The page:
Altered Perceptions

by kristen_mooney on Avril 13, 2015 - 3:37pm

Behavior is strongly influenced by the psychological factor of perception. Tying that into the food industry, more specifically animal industry, perceptions of meat varies- specifically between two different contexts: “everyday context” (relating to buying, preparing and eating) and the “production context” (relating to primary production, slaughtering and meat processing). Consumer perceptions are not set in stone and may change, however, how and in what direction consumer perceptions alter is difficult to foresee because of the amount of complexity that drives the change. 

In every marketing situation, suppliers aim to increase their sales by determining what drives their customers' purchase choices. Without consumers, suppliers are nothing. Perception in this context not only relates to basic senses such as visual, flavor and taste attributes, but also to (already) shaped learning or experiences. In order for consumers to willingly purchase and consume a particular food sort, their perceptions must be positive and confident towards it. "Texture and flavour have long since been known to exert an effect on consumer perception. However, the “first taste is almost always with the eye”. This is especially the case where a food product is sold through its appearance, rather than through its packaging. In addition, appearance can have a halo effect which modifies subsequent flavour perception and food acceptability" (Imram 1999)

If you lead the buyer to believe that the meat they are purchasing is healthy, humane, and justifiable (all of which are most likely untrue), they will feel much sounder about their purchase.  Regarding food (particularly meat), it is normally understood that consumer perception of meat relates to its quality in a broad sense.  For example, what qualities do you often look for when purchasing meat from a grocery store: meat color, package type, visible fat, tenderness, succulence, nutrition value, and in some (rare) cases, ethics (Troy, Kerry 2010)?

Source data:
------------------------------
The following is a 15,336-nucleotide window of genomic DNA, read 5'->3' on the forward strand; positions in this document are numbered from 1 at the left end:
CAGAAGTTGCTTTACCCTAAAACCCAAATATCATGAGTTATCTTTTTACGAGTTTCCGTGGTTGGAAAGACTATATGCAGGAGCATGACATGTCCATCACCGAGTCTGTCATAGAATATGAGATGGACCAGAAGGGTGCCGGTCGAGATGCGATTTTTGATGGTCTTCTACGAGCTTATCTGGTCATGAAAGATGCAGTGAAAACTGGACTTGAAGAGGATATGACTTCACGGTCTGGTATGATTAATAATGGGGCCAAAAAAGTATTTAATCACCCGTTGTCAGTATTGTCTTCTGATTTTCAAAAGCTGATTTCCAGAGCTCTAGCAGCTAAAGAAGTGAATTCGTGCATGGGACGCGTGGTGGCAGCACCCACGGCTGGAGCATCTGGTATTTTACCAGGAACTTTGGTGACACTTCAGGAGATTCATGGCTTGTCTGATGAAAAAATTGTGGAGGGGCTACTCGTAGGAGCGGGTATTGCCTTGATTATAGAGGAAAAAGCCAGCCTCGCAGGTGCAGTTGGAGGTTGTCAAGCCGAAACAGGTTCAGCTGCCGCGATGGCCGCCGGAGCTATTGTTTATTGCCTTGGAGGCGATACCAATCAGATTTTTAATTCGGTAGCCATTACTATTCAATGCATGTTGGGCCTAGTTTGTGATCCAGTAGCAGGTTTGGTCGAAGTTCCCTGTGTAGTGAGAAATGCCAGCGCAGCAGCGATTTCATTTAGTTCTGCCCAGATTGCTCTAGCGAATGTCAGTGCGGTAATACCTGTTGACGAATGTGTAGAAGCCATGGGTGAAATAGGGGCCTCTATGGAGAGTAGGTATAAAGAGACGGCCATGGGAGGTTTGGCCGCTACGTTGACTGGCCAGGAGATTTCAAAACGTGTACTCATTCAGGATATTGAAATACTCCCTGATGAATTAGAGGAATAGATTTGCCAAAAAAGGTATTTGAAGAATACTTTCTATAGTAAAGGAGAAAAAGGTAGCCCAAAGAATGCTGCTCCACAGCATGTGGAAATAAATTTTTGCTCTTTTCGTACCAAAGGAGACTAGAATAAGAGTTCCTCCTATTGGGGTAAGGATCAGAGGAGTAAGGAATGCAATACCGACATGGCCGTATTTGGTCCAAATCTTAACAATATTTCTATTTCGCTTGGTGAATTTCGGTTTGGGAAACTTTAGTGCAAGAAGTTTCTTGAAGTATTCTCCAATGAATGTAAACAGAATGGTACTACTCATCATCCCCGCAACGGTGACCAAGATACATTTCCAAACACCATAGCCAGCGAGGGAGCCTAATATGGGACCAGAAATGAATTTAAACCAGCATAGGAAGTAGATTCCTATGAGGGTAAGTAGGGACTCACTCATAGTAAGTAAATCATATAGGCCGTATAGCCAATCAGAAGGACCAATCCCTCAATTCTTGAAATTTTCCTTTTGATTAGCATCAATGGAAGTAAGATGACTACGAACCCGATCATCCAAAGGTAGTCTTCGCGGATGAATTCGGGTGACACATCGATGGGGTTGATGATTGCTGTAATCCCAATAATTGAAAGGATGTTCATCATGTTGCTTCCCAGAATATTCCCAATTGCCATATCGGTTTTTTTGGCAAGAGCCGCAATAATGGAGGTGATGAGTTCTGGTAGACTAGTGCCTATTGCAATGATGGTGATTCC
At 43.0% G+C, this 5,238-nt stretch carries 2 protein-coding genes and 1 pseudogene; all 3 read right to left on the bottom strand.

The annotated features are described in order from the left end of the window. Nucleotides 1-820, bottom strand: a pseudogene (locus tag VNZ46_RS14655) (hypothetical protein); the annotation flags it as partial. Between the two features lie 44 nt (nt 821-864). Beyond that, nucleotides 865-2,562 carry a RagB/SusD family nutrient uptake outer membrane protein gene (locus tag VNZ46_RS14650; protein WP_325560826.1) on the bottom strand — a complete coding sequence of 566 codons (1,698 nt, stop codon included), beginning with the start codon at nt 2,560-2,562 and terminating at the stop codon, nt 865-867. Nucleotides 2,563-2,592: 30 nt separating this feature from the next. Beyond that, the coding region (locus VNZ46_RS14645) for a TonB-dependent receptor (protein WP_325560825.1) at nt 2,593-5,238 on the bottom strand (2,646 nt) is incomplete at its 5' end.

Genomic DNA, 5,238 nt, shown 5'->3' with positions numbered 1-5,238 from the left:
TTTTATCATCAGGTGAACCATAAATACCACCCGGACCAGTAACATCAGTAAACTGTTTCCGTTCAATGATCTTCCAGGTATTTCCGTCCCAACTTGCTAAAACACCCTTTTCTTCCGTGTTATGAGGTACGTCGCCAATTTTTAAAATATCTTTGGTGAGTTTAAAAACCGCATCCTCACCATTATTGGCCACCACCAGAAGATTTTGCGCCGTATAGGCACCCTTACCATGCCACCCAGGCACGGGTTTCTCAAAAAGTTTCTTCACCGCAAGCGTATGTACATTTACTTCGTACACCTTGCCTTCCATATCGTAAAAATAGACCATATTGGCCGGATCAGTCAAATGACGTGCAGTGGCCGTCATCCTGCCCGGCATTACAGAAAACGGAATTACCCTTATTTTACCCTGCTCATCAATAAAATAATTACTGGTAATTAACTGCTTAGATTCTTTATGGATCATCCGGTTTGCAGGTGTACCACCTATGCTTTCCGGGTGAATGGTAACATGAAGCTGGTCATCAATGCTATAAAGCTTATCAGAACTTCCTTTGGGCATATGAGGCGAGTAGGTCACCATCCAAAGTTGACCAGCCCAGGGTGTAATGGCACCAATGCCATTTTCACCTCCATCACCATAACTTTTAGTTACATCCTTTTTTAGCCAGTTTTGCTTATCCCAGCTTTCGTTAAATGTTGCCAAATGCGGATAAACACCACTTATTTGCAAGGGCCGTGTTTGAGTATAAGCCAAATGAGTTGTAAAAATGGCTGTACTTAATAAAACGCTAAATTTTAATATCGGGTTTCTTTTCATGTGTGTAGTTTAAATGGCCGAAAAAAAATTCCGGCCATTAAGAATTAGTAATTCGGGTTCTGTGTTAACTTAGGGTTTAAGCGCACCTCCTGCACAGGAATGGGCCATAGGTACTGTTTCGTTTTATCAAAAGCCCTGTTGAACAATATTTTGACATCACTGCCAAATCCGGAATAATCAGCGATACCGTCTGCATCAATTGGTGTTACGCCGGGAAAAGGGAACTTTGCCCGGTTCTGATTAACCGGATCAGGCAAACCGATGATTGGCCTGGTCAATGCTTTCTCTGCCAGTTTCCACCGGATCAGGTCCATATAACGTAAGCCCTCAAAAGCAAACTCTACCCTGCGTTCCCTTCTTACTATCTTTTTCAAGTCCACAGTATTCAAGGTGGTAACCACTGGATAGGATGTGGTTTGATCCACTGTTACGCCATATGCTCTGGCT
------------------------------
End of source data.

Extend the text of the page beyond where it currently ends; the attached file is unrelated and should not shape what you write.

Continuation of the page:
Since we consumers often base our purchase choices on the superficial quality indications, it is absolutely essential that the meat industry fully understands and recognizes what these cues are, which are the most important, and what (if anything) can they (producers, processors and retailers) do in order to maintain or enhance these cues in existing or new products. Although difficult questions to address, if properly taken into account, they could successfully address the consumer’s needs and desires (Troy, Kerry 2010)

We are all victims to marketing scams, improper labeling, and overall, a lack of education and knowledge when it comes to promotion practices of large industries. If we find a way to learn how to overlook and move past these obstacles, we will break free from the never ending cycle of misleading advertising. Remember: perception is everything.

 

Imram, N. (1999). The role of visual cues in consumer perception and acceptance of a food product. Nutrition & Food Science99(5), 224-230.

Troy, D. J., & Kerry, J. P. (2010). Consumer perception and the role of science in the meat industry. Meat Science86(1), 214-226.